We promised it had to change.  It did, for a very short and temporary time, but it made it easier to move on in a healthier way for all of us.  Because I’d been in therapy both one-on-one with a counselor and in a new group therapy session for other women with ADHD, it was something that I was constantly aware of and obviously, to be that open made me much more vulnerable to any new and unexpected change.  However, it did not prepare me for things to go back to what they were before; to be quiet and to be as contained and as private as possible (I say as waspy as possible) with everything again.

This bled over into what our wedding next year would mean.  Before this recent revelation–same as it ever was–what we wanted to share with friends and family, in terms of who we were as people, what we meant to one another and what our new family would look like went back to a feeling of uncertainty.  In our minds, a sense of pride and happiness was the ultimate outcome; this would influence our creation of this special event.  I felt a little trepidation, sure, and a little gun-shy about the possibility of a conversation with them about my recent diagnosis with adult ADHD.

The fear was there, only I knew it had to be shared, as it ultimately could create a sense of togetherness moving forward with this whole process.  What it meant to me personally, if they noticed any patterns during childhood, or ways we’ve communicated that made it pretty clear what I had, was something I actually looked forward to, despite how terrifying it felt.  We talked about it in my group in the weeks leading up to Mother’s Day weekend.  How to prepare, the talking points, what to share, what to keep back and share later, and what the overall sentiment should be, kept the door open for this conversation.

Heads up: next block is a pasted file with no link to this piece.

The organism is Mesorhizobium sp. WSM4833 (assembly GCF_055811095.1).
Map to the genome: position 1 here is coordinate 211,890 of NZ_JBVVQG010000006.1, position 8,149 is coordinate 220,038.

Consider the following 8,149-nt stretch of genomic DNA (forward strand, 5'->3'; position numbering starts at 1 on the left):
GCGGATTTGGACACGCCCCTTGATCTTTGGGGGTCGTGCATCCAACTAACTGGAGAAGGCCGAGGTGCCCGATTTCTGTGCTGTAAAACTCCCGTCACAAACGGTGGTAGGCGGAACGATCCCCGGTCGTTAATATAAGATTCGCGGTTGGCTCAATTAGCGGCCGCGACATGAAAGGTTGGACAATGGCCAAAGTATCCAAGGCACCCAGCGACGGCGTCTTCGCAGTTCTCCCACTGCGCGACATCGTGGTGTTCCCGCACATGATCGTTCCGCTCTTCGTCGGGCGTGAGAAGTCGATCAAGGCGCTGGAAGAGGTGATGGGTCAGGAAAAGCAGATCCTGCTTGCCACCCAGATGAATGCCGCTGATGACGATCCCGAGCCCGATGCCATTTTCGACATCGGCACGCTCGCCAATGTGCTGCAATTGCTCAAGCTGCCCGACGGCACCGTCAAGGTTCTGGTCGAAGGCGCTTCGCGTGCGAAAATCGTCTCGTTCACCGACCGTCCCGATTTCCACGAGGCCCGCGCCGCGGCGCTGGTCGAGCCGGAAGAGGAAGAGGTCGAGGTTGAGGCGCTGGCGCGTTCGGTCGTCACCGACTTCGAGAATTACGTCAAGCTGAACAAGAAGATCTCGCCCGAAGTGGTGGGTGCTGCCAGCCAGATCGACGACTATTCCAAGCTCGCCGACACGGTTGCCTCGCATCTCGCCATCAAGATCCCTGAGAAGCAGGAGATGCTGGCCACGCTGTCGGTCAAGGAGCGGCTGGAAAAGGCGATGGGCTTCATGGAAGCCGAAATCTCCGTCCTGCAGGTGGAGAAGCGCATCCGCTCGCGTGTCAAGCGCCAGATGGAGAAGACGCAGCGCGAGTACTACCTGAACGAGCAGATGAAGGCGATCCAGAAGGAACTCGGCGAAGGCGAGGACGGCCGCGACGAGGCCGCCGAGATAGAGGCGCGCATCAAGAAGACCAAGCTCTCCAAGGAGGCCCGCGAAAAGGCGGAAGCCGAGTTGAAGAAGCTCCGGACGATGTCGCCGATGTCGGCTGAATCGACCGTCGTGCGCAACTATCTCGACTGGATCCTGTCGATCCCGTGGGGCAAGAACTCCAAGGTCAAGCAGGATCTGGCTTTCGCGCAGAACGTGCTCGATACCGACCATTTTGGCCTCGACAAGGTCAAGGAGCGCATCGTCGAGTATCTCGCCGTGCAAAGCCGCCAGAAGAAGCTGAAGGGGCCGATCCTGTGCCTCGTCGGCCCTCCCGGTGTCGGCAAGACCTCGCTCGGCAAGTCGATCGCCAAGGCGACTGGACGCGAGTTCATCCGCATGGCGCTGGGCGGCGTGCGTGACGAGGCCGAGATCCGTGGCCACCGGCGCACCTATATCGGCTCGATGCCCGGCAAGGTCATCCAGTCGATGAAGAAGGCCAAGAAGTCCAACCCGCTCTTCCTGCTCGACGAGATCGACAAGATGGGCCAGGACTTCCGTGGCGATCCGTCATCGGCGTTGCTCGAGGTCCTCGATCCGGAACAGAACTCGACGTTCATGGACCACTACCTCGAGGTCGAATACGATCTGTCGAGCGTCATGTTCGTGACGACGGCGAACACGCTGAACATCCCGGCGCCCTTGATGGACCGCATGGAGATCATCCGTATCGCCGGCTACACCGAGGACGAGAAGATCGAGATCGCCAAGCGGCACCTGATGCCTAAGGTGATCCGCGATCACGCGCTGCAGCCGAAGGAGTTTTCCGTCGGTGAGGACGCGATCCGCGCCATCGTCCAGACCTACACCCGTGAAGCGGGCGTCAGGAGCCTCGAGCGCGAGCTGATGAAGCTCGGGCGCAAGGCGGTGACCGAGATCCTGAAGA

The week of, in the days after group, there were a couple instances that completely slammed that door shut.  And it was not because I was gun-shy about that particular subject.  I saw so many possibilities arise for miscommunication, and saw moments of passive aggressive behavior about such insignificant details in travel plans, times, the methods of communication, inserted into what they HAD to do because of my disregard.  The framing of all this was the reasoning, “because of your brother” and “well, your brother and ___” to excuse these little slights toward my character. 

I realized again that the opportunity to be open about ADHD would not be received in such a way and it never happened.  The weekend was okay, and I held back many times to just make it easier to get through the rest of the time I had there.  It was nice and I could point out positive things, but when you have something in mind to happen and it’s so important, and you know it isn’t possible, it only makes you feel stunted.

Now, I can’t shake those hurt feelings; the fact a great opportunity was taken away (my decision and it was a good one) to just make things easier for everyone.  That is our standard and it will change at some point, yet it does make you feel like the level of progress you thought you had made in yourself, the forward momentum and the slow building up of the self-esteem, isn’t as much as you thought it was…I am so controlled because I have to be, at certain times and with certain people.  Only, why do I translate that into most other areas of my life?

My work interaction, my professional life, my writing, my Art, contained a hesitation to share completely who I am, what I’ve become, what my goals and dreams were and that was present enough that it made the decision to not share anything with my family so much easier.  That was when it came to me and my life, though.  When it came to my brother, the door opened a couple of years ago with his mental disorder diagnosis and stayed opened.  Jealousy played a part, in that I felt I couldn’t be vulnerable or show a (perceived) weakness.  I had to be in control and confirm who I was to them; their expectations of me remained intact.

What does this mean about my wedding?  What do I mean as an adult to them?  Can I change this in time to be able to talk about this openly at any point in the future before the stress levels kick into high gear and I just won’t be able to deal?  My mom did settle in, at some point over the 24 hours I was up north, and requested for me to “tell her something good.”  What that means needs to change…